This book explores the challenges of transitional justice in West Africa, specifically how countries in the region have dealt with transitional justice problems in the last 30 years (1990–2020), and how they have managed the process.
Using comparative, historical, and legal analyses it examines the politics of justice after violent conflicts in West Africa, the major transitional justice mechanisms established in the region, and how countries have used these institutions to address injustice and the pains of war in some West African countries. The book examines how transitional justice mechanisms have contributed to victims’ rights, reconciliation, and peace in transitional societies, and whether transitional justice mechanisms deployed in West Africa were suitable or ill-fitted, and the politics of deploying them. The book is addressed to a wide audience: policymakers, and graduate and post-graduate students of transitional justice, conflict resolution, peace studies, conflict transformation, international criminal law, law and similar subjects.
This book will be of great value to academics and researchers, as well as lecturers in tertiary institutions offering relevant courses; legal practitioners; peace practitioners/NGOs; and those working in the field of transitional justice and human rights.
Table of Contents
1. Introduction 2. Comparative Analysis of Truth and Reconciliation Commissions in West Africa 3. ECOWAS Community Court of Justice, Human Rights and Transitional Justice 4. The Rise and Fall of Charles Taylor: Lessons and Impacts on Peace in Liberia 5. The Special Court for Sierra Leone and Transitional Justice in Sierra Leone 6. Triumph of the Victims: Trial of Hissene Habre at the Extraordinary African Chambers within the Courts of Senegal 7. Distant Justice: The International Criminal Court in West Africa 8. Amnesties and Transitional Justice in West Africa 9. Justice on an Empty Stomach: Transitional Justice and Victims’ Rights in West Africa 10. Reconciliation as an Event: Transitional Justice and Reconciliation in West Africa 11. Transitional Justice and Peace in West Africa 12. Conclusion: Big Ideas, Shallow Justice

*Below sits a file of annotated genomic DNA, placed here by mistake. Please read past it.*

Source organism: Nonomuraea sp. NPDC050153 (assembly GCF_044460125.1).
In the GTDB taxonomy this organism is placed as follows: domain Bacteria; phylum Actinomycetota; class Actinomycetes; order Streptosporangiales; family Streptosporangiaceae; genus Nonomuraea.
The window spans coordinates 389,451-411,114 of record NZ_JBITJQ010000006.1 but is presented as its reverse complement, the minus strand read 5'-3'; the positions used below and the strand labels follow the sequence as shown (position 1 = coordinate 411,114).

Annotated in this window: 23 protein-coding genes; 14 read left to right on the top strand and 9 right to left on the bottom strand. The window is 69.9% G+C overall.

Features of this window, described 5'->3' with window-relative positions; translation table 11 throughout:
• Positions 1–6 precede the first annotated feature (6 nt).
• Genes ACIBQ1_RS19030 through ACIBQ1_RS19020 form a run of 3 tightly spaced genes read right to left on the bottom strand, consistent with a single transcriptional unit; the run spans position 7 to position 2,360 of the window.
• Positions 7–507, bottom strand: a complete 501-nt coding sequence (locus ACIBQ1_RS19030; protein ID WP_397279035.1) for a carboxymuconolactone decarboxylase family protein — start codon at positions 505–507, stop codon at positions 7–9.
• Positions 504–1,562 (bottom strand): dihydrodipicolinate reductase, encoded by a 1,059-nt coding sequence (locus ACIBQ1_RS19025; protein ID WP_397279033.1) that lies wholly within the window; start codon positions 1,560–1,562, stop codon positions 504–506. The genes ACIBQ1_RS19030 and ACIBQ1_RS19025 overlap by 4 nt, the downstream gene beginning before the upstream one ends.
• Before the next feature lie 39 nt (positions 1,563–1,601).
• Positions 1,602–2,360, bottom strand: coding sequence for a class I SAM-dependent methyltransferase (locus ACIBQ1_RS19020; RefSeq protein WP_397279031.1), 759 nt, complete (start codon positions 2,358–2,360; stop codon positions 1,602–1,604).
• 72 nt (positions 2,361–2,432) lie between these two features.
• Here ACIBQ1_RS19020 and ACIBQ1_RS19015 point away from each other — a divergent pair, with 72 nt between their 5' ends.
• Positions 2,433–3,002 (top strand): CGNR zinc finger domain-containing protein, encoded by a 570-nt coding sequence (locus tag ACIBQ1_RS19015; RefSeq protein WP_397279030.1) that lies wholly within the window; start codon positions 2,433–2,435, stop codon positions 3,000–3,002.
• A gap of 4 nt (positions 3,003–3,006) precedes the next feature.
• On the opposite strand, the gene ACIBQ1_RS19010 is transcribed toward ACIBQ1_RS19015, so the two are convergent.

Linus Nnabuike Malu is qualified to practise as a lawyer in Nigeria and New South Wales, Australia. He holds a PhD from the University of New England, Australia, and his areas of research are international justice, transitional justice, and conflict transformation.